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  • The World at Night
  • Written by Alan Furst
  • Format: Trade Paperback | ISBN: 9780375758584
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  • The World at Night
  • Written by Alan Furst
  • Format: eBook | ISBN: 9780307432773
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A Novel

Written by Alan FurstAuthor Alerts:  Random House will alert you to new works by Alan Furst

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List Price: $11.99

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On Sale: December 18, 2007
Pages: 288 | ISBN: 978-0-307-43277-3
Published by : Random House Random House Group
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READER'S GUIDE READER'S GUIDE
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fiction (56) espionage (47) wwii (31) paris (19) historical fiction (15) spy (14) mystery (14) france (12) novel (8) war (7) thriller (6) alan furst (5) historical (5) europe (4)
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Synopsis|Excerpt

Synopsis

Paris, 1940. The civilized, upper-class life of film producer Jean Casson is derailed by the German occupation of Paris, but Casson learns that with enough money, compromise, and connections, one need not deny oneself the pleasures of Parisian life. Somewhere inside Casson, though, is a stubborn romantic streak. When he’s offered the chance to take part in an operation of the British secret service, this idealism gives him the courage to say yes. A simple mission, but it goes wrong, and Casson realizes he must gamble everything—his career, the woman he loves, life itself. Here is a brilliant re-creation of France—its spirit in the moment of defeat, its valor in the moment of rebirth.


From the Trade Paperback edition.

Excerpt

10 May, 1940

Long before dawn, Wehrmacht commando units came out of the forest on the Belgian border, overran the frontier posts, and killed the customs officers. Glider troops set the forest ablaze, black smoke rolling over the canals and the spring fields. On some roads the bridges were down, but German combat engineers brought up pontoon spans, and by first light the tanks and armored cars were moving again. Heading southwest, to force the river Meuse, to conquer France.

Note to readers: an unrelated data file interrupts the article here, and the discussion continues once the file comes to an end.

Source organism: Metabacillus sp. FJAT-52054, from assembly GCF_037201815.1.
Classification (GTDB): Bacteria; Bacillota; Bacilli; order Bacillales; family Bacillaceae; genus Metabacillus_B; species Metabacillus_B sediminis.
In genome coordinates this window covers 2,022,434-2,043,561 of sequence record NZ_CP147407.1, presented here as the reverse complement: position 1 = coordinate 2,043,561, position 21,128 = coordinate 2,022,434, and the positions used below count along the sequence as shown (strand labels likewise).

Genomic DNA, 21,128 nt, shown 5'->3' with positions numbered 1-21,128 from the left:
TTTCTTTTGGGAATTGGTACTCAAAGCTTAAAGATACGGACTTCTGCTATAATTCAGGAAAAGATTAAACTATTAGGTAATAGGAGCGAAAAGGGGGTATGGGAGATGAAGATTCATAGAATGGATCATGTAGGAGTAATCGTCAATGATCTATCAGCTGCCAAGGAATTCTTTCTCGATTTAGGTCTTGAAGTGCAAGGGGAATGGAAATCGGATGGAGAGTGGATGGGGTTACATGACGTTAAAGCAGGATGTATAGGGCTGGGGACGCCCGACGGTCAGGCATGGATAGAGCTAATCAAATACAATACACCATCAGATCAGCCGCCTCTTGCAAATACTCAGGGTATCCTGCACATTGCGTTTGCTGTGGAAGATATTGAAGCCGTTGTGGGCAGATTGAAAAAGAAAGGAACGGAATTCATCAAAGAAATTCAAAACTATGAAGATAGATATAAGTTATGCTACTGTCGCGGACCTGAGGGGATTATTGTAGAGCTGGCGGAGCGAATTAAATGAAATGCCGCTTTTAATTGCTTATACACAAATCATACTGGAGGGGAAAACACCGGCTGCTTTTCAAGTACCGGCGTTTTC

In Paris, the film producer Jean Casson was sleep. His assistant, Gabrielle Vico, tried to wake him up by touching his cheek. They'd shared a bottle of champagne, made love all night, then fallen dead asleep just before dawn. "Are you awake?" she whispered.

"No," he said.

"The radio." she put a hand on his arm in a way that meant there was something wrong.

What? The radio broken? Would she wake him up for that? It had been left on all night, now it buzzed, overheated. He could just barely hear the voice of the announcer. No, not an announcer. Perhaps an engineer--somebody who happened to be at the station when news came in was reading it as best he could:

"The attack...from the Ardennes forest..."

A long silence.

"Into the Netherlands. And Belgium. By columns that reached back a hundred miles into Germany."

More silence. Casson could hear the teletype clattering away in the studio. He leaned close to the radio. The man reading the news tried to clear his throat discreetly. A paper rattled.

"Ah...the Foreign Ministry states the following..."

The teleprinter stopped. A moment of dead air. Then it started up again.

"It is the position of the government that that this agresssion is an intolerable violation of Belgian neutrality."